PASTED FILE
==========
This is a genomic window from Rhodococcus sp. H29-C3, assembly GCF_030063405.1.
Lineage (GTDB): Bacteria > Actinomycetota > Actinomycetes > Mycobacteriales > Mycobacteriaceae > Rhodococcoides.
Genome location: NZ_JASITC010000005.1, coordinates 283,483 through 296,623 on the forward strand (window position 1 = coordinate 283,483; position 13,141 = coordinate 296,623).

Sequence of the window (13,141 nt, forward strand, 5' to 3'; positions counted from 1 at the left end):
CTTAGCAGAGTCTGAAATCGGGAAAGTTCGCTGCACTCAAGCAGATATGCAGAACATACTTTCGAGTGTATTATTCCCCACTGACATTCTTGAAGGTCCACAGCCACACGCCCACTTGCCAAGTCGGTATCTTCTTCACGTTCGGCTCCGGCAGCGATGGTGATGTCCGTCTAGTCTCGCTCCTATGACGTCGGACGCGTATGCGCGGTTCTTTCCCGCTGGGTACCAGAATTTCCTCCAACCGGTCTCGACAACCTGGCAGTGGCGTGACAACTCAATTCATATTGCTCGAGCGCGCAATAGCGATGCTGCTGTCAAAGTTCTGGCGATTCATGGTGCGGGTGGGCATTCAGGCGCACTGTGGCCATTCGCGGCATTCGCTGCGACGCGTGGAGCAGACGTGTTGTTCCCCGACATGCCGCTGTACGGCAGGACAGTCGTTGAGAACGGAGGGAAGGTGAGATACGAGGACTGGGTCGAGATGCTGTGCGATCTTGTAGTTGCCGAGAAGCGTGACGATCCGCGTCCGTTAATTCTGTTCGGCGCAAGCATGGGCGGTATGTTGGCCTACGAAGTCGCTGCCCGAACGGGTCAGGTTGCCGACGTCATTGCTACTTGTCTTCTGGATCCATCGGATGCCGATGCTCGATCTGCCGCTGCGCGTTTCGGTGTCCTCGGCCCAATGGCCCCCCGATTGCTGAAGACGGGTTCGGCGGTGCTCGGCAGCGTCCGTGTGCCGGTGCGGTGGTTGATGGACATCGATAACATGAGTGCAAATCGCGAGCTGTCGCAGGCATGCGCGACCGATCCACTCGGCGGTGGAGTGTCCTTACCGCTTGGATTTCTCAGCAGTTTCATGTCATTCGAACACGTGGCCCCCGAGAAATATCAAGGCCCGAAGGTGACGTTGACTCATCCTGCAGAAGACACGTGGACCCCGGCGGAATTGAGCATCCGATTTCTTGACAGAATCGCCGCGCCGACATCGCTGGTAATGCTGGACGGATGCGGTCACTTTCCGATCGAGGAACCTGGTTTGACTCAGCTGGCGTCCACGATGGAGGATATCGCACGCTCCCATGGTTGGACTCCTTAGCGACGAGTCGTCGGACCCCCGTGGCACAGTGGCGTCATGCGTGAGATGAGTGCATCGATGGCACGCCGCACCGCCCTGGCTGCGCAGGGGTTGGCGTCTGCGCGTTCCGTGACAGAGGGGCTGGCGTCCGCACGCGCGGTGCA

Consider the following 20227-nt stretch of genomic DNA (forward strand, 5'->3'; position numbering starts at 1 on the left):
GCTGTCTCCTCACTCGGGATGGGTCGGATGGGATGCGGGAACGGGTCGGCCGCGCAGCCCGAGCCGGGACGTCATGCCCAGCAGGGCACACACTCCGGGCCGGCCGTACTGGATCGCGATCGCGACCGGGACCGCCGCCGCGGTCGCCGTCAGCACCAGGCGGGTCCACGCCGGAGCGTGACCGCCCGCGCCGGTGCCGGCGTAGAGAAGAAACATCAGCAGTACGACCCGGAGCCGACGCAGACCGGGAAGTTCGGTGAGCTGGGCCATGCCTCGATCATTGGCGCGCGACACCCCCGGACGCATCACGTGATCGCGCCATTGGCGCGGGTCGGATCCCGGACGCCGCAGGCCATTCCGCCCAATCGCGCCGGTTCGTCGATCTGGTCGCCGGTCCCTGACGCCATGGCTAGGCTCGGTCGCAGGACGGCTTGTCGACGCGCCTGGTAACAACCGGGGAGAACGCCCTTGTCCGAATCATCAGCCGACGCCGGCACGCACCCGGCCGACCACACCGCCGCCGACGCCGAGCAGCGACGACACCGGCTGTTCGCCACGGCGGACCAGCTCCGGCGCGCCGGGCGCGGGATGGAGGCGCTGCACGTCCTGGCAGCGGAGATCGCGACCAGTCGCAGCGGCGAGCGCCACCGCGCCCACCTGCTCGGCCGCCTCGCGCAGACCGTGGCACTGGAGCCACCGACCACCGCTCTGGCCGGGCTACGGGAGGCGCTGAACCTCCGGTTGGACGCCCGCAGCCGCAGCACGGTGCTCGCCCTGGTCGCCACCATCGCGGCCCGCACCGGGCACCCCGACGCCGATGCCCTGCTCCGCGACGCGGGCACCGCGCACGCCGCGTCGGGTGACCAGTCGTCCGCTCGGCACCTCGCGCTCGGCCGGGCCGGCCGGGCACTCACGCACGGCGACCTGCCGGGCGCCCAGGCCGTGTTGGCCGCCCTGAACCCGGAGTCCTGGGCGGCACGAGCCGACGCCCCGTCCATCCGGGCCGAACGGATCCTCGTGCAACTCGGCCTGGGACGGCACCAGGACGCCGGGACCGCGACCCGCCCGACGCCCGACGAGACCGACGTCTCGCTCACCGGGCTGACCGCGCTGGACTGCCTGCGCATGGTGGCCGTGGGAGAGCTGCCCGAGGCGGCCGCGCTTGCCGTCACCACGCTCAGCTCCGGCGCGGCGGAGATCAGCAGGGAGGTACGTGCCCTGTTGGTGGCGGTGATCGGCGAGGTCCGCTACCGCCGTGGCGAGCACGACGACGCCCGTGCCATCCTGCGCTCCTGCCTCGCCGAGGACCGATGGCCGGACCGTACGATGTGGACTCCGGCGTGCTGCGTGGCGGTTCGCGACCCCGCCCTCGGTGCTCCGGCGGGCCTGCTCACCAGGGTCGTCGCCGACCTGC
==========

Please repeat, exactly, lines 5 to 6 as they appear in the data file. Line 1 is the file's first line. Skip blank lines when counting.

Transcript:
CTTAGCAGAGTCTGAAATCGGGAAAGTTCGCTGCACTCAAGCAGATATGCAGAACATACTTTCGAGTGTATTATTCCCCACTGACATTCTTGAAGGTCCACAGCCACACGCCCACTTGCCAAGTCGGTATCTTCTTCACGTTCGGCTCCGGCAGCGATGGTGATGTCCGTCTAGTCTCGCTCCTATGACGTCGGACGCGTATGCGCGGTTCTTTCCCGCTGGGTACCAGAATTTCCTCCAACCGGTCTCGACAACCTGGCAGTGGCGTGACAACTCAATTCATATTGCTCGAGCGCGCAATAGCGATGCTGCTGTCAAAGTTCTGGCGATTCATGGTGCGGGTGGGCATTCAGGCGCACTGTGGCCATTCGCGGCATTCGCTGCGACGCGTGGAGCAGACGTGTTGTTCCCCGACATGCCGCTGTACGGCAGGACAGTCGTTGAGAACGGAGGGAAGGTGAGATACGAGGACTGGGTCGAGATGCTGTGCGATCTTGTAGTTGCCGAGAAGCGTGACGATCCGCGTCCGTTAATTCTGTTCGGCGCAAGCATGGGCGGTATGTTGGCCTACGAAGTCGCTGCCCGAACGGGTCAGGTTGCCGACGTCATTGCTACTTGTCTTCTGGATCCATCGGATGCCGATGCTCGATCTGCCGCTGCGCGTTTCGGTGTCCTCGGCCCAATGGCCCCCCGATTGCTGAAGACGGGTTCGGCGGTGCTCGGCAGCGTCCGTGTGCCGGTGCGGTGGTTGATGGACATCGATAACATGAGTGCAAATCGCGAGCTGTCGCAGGCATGCGCGACCGATCCACTCGGCGGTGGAGTGTCCTTACCGCTTGGATTTCTCAGCAGTTTCATGTCATTCGAACACGTGGCCCCCGAGAAATATCAAGGCCCGAAGGTGACGTTGACTCATCCTGCAGAAGACACGTGGACCCCGGCGGAATTGAGCATCCGATTTCTTGACAGAATCGCCGCGCCGACATCGCTGGTAATGCTGGACGGATGCGGTCACTTTCCGATCGAGGAACCTGGTTTGACTCAGCTGGCGTCCACGATGGAGGATATCGCACGCTCCCATGGTTGGACTCCTTAGCGACGAGTCGTCGGACCCCCGTGGCACAGTGGCGTCATGCGTGAGATGAGTGCATCGATGGCACGCCGCACCGCCCTGGCTGCGCAGGGGTTGGCGTCTGCGCGTTCCGTGACAGAGGGGCTGGCGTCCGCACGCGCGGTGCA

Consider the following 20227-nt stretch of genomic DNA (forward strand, 5'->3'; position numbering starts at 1 on the left):